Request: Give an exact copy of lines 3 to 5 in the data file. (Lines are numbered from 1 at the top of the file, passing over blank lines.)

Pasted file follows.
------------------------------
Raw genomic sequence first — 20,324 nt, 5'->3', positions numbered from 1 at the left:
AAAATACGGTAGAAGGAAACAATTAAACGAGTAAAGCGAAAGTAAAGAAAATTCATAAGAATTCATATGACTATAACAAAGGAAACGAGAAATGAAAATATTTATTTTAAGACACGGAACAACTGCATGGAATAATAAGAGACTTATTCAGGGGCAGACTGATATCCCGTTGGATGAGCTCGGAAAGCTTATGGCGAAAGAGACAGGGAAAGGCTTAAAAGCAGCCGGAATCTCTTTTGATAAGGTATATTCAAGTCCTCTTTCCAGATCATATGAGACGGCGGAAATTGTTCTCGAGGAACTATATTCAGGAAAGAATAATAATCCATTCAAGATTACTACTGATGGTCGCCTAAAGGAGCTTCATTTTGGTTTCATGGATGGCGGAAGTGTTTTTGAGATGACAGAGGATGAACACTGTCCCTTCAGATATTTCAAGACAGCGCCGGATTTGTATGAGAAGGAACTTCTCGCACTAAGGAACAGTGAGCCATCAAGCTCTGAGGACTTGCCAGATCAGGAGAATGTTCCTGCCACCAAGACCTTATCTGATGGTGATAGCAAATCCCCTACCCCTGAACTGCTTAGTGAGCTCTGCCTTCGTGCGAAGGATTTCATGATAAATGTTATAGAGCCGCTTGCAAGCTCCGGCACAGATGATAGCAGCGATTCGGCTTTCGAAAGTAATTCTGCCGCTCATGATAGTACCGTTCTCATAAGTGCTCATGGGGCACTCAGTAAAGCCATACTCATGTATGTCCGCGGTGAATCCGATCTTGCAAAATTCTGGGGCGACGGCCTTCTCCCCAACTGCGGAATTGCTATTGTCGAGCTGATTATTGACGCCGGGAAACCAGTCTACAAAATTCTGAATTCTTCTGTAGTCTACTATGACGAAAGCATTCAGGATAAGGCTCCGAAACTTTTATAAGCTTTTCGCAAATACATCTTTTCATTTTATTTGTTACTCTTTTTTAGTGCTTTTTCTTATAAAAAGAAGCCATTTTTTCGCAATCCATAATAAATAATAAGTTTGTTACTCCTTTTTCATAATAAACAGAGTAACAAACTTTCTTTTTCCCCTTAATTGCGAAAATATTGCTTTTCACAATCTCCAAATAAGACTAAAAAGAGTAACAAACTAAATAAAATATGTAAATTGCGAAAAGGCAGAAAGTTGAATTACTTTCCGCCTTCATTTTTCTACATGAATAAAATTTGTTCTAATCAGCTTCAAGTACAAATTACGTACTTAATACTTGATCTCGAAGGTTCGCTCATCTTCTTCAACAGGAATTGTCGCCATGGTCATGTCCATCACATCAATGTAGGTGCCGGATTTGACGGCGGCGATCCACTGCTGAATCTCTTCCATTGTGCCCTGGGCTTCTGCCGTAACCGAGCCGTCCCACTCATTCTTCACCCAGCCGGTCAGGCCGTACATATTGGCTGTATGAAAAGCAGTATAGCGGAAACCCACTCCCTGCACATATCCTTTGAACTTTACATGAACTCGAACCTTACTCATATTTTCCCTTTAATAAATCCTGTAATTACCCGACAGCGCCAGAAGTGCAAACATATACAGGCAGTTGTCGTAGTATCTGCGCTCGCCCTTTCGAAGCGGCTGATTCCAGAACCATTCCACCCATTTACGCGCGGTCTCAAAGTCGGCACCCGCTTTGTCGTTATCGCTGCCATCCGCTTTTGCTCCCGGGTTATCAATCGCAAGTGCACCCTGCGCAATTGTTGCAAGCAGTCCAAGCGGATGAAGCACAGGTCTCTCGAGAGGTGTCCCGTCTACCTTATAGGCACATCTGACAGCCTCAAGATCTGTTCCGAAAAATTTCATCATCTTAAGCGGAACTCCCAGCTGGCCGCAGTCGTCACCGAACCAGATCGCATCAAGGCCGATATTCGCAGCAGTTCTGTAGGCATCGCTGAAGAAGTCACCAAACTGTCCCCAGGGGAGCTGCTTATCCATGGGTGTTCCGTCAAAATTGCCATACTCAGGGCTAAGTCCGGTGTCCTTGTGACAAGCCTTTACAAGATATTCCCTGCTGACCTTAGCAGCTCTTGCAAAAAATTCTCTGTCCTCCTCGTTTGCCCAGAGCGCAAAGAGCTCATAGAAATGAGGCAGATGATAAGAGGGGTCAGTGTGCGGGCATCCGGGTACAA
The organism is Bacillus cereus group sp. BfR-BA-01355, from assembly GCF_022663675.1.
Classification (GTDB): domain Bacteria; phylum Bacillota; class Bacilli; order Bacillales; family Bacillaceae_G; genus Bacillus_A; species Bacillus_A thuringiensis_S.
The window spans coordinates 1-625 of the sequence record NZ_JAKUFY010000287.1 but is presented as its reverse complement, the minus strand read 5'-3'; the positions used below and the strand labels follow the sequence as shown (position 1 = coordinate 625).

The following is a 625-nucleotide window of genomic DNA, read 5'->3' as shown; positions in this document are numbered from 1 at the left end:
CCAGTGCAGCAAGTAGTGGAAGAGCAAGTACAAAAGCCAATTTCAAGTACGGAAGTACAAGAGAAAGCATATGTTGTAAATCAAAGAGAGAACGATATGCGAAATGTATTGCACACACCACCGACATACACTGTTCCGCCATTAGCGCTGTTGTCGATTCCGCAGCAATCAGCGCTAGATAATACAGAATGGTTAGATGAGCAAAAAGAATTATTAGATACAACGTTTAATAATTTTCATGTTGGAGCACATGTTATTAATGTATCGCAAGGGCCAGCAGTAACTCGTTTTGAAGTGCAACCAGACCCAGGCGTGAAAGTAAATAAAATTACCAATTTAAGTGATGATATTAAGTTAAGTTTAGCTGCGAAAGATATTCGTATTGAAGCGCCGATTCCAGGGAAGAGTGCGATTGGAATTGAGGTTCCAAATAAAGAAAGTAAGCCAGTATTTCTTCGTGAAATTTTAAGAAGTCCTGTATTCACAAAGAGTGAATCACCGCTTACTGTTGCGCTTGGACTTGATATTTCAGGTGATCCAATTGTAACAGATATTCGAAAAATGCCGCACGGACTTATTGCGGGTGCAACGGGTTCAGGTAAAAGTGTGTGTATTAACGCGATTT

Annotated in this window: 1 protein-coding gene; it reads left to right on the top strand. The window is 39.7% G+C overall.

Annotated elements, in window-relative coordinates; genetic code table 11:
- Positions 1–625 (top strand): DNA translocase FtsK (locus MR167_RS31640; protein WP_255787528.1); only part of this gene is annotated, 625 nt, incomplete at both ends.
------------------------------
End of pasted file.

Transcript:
The organism is Bacillus cereus group sp. BfR-BA-01355, from assembly GCF_022663675.1.
Classification (GTDB): domain Bacteria; phylum Bacillota; class Bacilli; order Bacillales; family Bacillaceae_G; genus Bacillus_A; species Bacillus_A thuringiensis_S.
The window spans coordinates 1-625 of the sequence record NZ_JAKUFY010000287.1 but is presented as its reverse complement, the minus strand read 5'-3'; the positions used below and the strand labels follow the sequence as shown (position 1 = coordinate 625).